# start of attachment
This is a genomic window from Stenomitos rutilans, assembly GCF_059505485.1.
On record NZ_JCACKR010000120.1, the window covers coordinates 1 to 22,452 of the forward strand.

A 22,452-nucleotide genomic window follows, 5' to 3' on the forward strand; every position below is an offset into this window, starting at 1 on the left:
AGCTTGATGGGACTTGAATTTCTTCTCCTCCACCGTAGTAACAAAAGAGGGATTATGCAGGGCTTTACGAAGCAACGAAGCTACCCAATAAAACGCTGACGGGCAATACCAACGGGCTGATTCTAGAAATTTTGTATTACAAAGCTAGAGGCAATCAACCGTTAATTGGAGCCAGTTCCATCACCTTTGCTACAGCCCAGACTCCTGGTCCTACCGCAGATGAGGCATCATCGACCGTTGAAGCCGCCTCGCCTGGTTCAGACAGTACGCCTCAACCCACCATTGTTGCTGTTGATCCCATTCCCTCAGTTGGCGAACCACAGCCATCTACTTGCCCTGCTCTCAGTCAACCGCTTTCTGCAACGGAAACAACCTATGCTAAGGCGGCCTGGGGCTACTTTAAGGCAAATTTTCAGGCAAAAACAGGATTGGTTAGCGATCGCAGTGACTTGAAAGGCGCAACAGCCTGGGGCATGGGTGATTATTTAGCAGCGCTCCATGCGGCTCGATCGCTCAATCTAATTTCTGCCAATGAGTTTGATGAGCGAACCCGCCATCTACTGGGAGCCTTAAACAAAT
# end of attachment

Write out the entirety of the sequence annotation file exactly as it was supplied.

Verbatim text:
This is a genomic window from Stenomitos rutilans, assembly GCF_059505485.1.
On record NZ_JCACKR010000120.1, the window covers coordinates 1 to 22,452 of the forward strand.

A 22,452-nucleotide genomic window follows, 5' to 3' on the forward strand; every position below is an offset into this window, starting at 1 on the left:
AGCTTGATGGGACTTGAATTTCTTCTCCTCCACCGTAGTAACAAAAGAGGGATTATGCAGGGCTTTACGAAGCAACGAAGCTACCCAATAAAACGCTGACGGGCAATACCAACGGGCTGATTCTAGAAATTTTGTATTACAAAGCTAGAGGCAATCAACCGTTAATTGGAGCCAGTTCCATCACCTTTGCTACAGCCCAGACTCCTGGTCCTACCGCAGATGAGGCATCATCGACCGTTGAAGCCGCCTCGCCTGGTTCAGACAGTACGCCTCAACCCACCATTGTTGCTGTTGATCCCATTCCCTCAGTTGGCGAACCACAGCCATCTACTTGCCCTGCTCTCAGTCAACCGCTTTCTGCAACGGAAACAACCTATGCTAAGGCGGCCTGGGGCTACTTTAAGGCAAATTTTCAGGCAAAAACAGGATTGGTTAGCGATCGCAGTGACTTGAAAGGCGCAACAGCCTGGGGCATGGGTGATTATTTAGCAGCGCTCCATGCGGCTCGATCGCTCAATCTAATTTCTGCCAATGAGTTTGATGAGCGAACCCGCCATCTACTGGGAGCCTTAAACAAAT